The majority of the ß-turn mimetics have been dipeptide mimetic replacements for the i + 1 and i + 2 residues at the corner of the turn. The mimetics are usually designed such that they retain the intramolecular hydrogen bonding network of the neighboring peptide chain. Since the side chains in the peptide turns are mostly exposed at the surface of a protein and therefore are most likely be involved in intramolecular interactions with a target protein, such as a receptor, the ß-turn mimetics may need to be designed to closely resample the original ß-turn structure to retain or achieve better binding activity. The 9-membered ring lactam system illustrated in Figure 3 (left panel, upper corner) was designed to replace the interchain hydrogen bond between residues i and i + 3 with a methylene group and to replace all of the amide bonds except for the exposed corner with carbon-carbon bonds (Olsen et al., 1993). Many groups have designed and characterized similar specific target peptide turns. A diversity of structures have been used to design inhibitors for glycoprotein IIb/IIIa (GpIIbIIIa) binding to fibrinogen receptors. Glycoprotein IIb/IIIa (gpIIb/IIIa, also known as integrin αIIbβ3) is an integrin complex found on platelets. It binds to fibrinogen and aids in platelet activation. The complex is formed via calcium-dependent association of gpIIb and gpIIIa during normal platelet aggregation and endothelial adherence.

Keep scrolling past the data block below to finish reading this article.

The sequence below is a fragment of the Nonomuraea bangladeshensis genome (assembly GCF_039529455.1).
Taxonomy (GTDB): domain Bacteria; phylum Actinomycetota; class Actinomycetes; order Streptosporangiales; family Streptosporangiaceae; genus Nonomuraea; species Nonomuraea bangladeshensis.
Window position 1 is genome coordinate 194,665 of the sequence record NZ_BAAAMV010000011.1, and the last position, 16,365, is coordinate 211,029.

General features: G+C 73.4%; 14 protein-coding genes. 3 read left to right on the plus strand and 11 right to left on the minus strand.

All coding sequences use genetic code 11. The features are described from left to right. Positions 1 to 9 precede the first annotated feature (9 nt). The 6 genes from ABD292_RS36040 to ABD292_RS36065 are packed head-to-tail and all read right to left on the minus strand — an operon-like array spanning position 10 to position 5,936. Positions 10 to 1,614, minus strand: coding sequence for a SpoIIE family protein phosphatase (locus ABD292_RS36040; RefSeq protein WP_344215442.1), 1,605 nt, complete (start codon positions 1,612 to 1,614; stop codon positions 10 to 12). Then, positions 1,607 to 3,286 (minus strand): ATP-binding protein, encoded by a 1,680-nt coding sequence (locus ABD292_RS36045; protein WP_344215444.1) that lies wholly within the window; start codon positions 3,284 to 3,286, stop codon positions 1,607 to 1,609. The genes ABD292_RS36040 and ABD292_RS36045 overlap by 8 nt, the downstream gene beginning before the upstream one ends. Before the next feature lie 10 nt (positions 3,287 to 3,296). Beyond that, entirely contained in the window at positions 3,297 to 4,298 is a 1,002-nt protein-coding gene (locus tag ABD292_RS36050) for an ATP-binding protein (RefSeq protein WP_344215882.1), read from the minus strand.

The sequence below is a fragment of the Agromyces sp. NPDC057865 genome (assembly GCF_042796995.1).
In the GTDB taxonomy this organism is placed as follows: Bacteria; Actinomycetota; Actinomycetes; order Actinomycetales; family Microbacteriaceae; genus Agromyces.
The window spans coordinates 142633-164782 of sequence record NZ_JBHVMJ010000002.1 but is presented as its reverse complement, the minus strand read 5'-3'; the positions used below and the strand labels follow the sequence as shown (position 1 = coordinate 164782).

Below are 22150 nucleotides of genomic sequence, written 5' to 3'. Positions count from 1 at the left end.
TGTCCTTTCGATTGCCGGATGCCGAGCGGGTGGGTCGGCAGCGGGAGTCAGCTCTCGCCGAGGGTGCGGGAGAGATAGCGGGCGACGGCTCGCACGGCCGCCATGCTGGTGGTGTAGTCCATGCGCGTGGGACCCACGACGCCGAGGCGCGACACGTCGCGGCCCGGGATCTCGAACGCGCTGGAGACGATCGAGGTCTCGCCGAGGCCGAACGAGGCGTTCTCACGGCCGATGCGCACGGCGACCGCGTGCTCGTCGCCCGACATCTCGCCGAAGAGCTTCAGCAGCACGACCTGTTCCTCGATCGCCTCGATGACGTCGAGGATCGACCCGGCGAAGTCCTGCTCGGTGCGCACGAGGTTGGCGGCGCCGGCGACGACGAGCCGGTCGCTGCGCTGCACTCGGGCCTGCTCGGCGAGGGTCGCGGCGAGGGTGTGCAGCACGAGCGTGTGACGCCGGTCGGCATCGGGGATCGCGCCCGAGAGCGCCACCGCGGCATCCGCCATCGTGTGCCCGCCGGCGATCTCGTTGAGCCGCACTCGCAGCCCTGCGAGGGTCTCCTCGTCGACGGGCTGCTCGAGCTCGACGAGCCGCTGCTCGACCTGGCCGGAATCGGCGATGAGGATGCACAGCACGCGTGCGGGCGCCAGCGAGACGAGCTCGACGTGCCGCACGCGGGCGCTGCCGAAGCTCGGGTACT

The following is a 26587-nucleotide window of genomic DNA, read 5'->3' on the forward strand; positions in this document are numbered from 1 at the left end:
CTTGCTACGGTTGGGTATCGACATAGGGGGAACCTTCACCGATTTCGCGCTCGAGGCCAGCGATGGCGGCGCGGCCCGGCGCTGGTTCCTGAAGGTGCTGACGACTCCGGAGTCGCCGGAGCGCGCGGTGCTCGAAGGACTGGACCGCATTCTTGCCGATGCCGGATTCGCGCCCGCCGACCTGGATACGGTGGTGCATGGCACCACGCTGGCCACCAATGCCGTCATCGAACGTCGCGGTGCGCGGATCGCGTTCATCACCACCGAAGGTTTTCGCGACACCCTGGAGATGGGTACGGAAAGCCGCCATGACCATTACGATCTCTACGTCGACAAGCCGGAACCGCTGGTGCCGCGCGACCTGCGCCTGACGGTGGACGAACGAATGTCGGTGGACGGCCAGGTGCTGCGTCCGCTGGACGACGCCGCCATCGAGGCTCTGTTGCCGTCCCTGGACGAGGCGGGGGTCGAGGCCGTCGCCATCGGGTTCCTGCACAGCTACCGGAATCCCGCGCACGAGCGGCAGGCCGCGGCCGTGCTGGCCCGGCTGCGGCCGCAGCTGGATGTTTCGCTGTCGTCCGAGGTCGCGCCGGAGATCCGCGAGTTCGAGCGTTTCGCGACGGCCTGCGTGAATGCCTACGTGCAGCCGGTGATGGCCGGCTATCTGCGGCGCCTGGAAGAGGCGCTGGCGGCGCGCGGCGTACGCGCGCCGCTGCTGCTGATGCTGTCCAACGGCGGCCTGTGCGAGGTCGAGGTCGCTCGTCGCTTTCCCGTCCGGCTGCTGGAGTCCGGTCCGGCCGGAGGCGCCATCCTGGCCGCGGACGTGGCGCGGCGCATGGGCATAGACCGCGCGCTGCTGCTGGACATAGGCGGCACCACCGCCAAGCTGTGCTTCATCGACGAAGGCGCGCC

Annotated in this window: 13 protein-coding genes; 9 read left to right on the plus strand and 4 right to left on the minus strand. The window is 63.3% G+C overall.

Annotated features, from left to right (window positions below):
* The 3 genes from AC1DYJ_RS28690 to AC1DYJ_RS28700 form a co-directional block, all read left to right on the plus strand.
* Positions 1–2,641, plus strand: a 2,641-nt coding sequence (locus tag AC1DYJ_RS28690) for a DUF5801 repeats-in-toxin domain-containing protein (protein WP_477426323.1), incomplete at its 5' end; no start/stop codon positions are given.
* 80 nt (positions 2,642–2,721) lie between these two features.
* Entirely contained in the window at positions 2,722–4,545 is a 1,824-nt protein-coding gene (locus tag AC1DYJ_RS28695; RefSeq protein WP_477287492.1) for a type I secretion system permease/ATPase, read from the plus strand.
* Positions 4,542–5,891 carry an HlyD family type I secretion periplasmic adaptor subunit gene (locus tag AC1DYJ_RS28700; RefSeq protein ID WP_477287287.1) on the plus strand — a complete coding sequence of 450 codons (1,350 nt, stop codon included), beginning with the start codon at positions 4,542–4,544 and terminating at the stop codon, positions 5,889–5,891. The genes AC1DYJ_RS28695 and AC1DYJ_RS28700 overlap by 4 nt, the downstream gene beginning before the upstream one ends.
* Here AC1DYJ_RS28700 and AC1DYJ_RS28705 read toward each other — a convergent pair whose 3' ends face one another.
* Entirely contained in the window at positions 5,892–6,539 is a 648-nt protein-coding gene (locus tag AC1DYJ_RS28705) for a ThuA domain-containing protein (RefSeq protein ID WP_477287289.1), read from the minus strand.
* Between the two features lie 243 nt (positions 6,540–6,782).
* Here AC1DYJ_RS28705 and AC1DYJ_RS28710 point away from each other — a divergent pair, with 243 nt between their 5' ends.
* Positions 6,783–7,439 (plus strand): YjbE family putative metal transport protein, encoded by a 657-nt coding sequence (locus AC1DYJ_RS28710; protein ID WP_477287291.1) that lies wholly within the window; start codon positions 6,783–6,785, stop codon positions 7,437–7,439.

Figure 3: Structures of ß-turns, ß-turn templates for mimetics as well as a prototypical template bound 12-mer ß-hairpin loop are illustrated in this figure (Source: Olson et al., 1993; Robinson 2008). Two types of ß-turns (Type-I and Type-II) are depicted in the upper left of the left panel. (Source: http://imtech.res.in/raghava/betatpred/intro.html). The inhibitory RGD(S) peptide sequence has been used as a lead sequence. Peptidomimetics have been made by constricting the sequence into a cyclic peptide and several nonpeptide mimetics have been described as well. Benzene rings, steroids, and benzodiazepines have been used as templates.